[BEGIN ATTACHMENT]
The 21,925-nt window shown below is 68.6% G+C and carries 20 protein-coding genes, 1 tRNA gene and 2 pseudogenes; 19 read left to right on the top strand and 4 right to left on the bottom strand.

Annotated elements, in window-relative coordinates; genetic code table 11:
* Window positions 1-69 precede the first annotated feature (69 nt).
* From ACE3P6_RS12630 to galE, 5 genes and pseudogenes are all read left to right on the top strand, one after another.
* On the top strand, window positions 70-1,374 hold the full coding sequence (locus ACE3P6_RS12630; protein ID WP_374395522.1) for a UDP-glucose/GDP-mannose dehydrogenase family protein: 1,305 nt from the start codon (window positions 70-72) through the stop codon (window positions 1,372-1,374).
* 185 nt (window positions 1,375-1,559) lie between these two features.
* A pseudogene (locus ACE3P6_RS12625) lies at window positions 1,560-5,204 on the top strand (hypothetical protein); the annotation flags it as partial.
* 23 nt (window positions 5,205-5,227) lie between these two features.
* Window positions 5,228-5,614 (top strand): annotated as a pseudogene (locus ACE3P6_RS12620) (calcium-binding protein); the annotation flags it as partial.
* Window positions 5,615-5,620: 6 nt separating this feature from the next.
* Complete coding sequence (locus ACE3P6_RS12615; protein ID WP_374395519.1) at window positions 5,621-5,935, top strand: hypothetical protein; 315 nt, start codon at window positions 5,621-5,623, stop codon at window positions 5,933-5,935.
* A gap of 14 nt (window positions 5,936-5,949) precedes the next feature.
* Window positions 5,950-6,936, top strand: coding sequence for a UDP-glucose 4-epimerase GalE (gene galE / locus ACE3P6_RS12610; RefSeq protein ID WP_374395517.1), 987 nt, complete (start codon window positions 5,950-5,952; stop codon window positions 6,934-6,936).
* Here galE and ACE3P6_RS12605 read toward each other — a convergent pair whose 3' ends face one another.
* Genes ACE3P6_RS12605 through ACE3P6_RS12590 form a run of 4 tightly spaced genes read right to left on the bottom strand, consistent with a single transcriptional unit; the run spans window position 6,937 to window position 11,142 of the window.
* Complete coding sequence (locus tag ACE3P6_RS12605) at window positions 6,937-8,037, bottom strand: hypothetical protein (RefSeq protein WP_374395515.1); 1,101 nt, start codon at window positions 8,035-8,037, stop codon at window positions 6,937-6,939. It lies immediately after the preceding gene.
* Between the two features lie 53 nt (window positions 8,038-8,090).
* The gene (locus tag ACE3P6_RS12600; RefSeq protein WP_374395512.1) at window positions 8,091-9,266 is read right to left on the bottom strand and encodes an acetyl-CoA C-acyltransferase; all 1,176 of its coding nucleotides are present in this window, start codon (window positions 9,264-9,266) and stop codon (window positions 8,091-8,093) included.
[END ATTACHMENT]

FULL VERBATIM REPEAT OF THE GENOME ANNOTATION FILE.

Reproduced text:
The 21,925-nt window shown below is 68.6% G+C and carries 20 protein-coding genes, 1 tRNA gene and 2 pseudogenes; 19 read left to right on the top strand and 4 right to left on the bottom strand.

Annotated elements, in window-relative coordinates; genetic code table 11:
* Window positions 1-69 precede the first annotated feature (69 nt).
* From ACE3P6_RS12630 to galE, 5 genes and pseudogenes are all read left to right on the top strand, one after another.
* On the top strand, window positions 70-1,374 hold the full coding sequence (locus ACE3P6_RS12630; protein ID WP_374395522.1) for a UDP-glucose/GDP-mannose dehydrogenase family protein: 1,305 nt from the start codon (window positions 70-72) through the stop codon (window positions 1,372-1,374).
* 185 nt (window positions 1,375-1,559) lie between these two features.
* A pseudogene (locus ACE3P6_RS12625) lies at window positions 1,560-5,204 on the top strand (hypothetical protein); the annotation flags it as partial.
* 23 nt (window positions 5,205-5,227) lie between these two features.
* Window positions 5,228-5,614 (top strand): annotated as a pseudogene (locus ACE3P6_RS12620) (calcium-binding protein); the annotation flags it as partial.
* Window positions 5,615-5,620: 6 nt separating this feature from the next.
* Complete coding sequence (locus ACE3P6_RS12615; protein ID WP_374395519.1) at window positions 5,621-5,935, top strand: hypothetical protein; 315 nt, start codon at window positions 5,621-5,623, stop codon at window positions 5,933-5,935.
* A gap of 14 nt (window positions 5,936-5,949) precedes the next feature.
* Window positions 5,950-6,936, top strand: coding sequence for a UDP-glucose 4-epimerase GalE (gene galE / locus ACE3P6_RS12610; RefSeq protein ID WP_374395517.1), 987 nt, complete (start codon window positions 5,950-5,952; stop codon window positions 6,934-6,936).
* Here galE and ACE3P6_RS12605 read toward each other — a convergent pair whose 3' ends face one another.
* Genes ACE3P6_RS12605 through ACE3P6_RS12590 form a run of 4 tightly spaced genes read right to left on the bottom strand, consistent with a single transcriptional unit; the run spans window position 6,937 to window position 11,142 of the window.
* Complete coding sequence (locus tag ACE3P6_RS12605) at window positions 6,937-8,037, bottom strand: hypothetical protein (RefSeq protein WP_374395515.1); 1,101 nt, start codon at window positions 8,035-8,037, stop codon at window positions 6,937-6,939. It lies immediately after the preceding gene.
* Between the two features lie 53 nt (window positions 8,038-8,090).
* The gene (locus tag ACE3P6_RS12600; RefSeq protein WP_374395512.1) at window positions 8,091-9,266 is read right to left on the bottom strand and encodes an acetyl-CoA C-acyltransferase; all 1,176 of its coding nucleotides are present in this window, start codon (window positions 9,264-9,266) and stop codon (window positions 8,091-8,093) included.